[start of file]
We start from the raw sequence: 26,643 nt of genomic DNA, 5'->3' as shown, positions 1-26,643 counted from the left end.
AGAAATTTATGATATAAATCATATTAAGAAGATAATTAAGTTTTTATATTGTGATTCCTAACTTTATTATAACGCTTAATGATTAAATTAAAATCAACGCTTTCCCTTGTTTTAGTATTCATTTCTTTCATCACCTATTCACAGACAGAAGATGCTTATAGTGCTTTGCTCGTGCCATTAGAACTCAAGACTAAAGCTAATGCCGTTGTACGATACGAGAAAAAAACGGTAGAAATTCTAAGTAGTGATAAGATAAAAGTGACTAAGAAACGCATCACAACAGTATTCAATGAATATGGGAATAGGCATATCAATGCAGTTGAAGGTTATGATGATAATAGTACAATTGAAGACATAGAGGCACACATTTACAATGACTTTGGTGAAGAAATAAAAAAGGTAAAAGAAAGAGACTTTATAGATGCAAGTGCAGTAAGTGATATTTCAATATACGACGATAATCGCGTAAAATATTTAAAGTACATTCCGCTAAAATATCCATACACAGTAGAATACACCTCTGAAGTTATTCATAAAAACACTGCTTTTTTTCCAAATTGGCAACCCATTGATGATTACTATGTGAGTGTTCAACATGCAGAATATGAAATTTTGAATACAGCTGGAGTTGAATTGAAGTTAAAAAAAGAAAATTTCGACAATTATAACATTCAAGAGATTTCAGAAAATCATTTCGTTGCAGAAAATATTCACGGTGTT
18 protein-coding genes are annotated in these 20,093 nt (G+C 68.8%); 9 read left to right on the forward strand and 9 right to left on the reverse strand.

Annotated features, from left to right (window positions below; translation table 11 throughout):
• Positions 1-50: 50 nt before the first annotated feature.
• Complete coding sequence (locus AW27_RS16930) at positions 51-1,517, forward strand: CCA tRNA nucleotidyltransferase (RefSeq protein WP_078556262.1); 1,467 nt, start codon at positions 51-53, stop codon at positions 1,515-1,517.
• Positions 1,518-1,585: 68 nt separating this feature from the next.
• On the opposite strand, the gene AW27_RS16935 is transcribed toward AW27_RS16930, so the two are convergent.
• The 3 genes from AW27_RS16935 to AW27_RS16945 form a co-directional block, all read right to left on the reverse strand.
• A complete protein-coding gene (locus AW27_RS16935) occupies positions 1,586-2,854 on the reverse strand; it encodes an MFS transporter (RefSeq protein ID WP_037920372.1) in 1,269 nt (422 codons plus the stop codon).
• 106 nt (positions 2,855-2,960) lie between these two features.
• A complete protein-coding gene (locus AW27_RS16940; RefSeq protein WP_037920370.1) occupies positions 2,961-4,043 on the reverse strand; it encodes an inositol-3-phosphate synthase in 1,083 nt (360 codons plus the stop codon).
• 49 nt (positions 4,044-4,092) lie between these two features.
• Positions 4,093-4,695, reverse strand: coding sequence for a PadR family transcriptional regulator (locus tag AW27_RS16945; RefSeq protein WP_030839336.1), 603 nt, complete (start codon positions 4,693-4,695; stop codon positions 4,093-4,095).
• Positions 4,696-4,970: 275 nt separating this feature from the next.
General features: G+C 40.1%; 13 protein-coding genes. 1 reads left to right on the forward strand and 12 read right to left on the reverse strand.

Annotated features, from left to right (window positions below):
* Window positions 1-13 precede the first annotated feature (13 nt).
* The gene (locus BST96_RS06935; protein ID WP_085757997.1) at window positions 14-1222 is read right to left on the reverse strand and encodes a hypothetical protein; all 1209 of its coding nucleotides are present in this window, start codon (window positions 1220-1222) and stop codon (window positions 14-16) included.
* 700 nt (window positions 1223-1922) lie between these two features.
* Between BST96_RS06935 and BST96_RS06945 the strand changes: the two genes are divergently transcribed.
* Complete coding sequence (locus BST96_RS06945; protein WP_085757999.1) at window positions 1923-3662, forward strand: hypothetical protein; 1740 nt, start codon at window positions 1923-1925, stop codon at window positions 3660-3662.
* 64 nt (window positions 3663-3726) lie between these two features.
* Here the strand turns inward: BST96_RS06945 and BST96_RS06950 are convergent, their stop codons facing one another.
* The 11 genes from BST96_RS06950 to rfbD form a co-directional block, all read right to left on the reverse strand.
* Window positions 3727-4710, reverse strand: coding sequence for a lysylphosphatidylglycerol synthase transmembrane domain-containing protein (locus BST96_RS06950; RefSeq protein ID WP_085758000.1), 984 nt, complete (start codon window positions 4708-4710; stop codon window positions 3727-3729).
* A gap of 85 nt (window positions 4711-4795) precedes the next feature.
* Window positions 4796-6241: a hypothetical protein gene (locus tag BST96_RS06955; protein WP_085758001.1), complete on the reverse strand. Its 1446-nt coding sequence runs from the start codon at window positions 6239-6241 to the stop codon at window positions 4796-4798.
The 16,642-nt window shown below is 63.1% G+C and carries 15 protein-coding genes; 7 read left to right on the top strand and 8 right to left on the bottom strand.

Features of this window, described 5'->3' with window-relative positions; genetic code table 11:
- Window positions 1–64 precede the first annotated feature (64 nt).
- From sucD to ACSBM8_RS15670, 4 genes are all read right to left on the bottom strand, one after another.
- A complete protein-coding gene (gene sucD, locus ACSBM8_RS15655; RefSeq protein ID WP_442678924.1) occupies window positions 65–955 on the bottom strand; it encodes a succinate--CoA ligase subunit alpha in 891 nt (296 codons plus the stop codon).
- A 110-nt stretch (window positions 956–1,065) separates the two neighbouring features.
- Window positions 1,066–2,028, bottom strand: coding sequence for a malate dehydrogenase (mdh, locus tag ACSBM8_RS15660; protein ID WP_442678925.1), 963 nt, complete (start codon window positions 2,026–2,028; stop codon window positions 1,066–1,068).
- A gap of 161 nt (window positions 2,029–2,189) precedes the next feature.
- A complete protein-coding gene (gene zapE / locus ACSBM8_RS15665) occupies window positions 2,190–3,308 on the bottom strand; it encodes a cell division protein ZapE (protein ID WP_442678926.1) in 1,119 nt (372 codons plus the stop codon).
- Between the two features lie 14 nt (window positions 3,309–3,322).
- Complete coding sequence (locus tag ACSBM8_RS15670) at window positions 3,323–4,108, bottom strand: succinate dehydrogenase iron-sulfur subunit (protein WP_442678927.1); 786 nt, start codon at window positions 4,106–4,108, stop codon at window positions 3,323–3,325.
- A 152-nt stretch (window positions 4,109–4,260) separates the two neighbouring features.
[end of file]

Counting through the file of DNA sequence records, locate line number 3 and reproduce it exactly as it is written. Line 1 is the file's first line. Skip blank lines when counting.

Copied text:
18 protein-coding genes are annotated in these 20,093 nt (G+C 68.8%); 9 read left to right on the forward strand and 9 right to left on the reverse strand.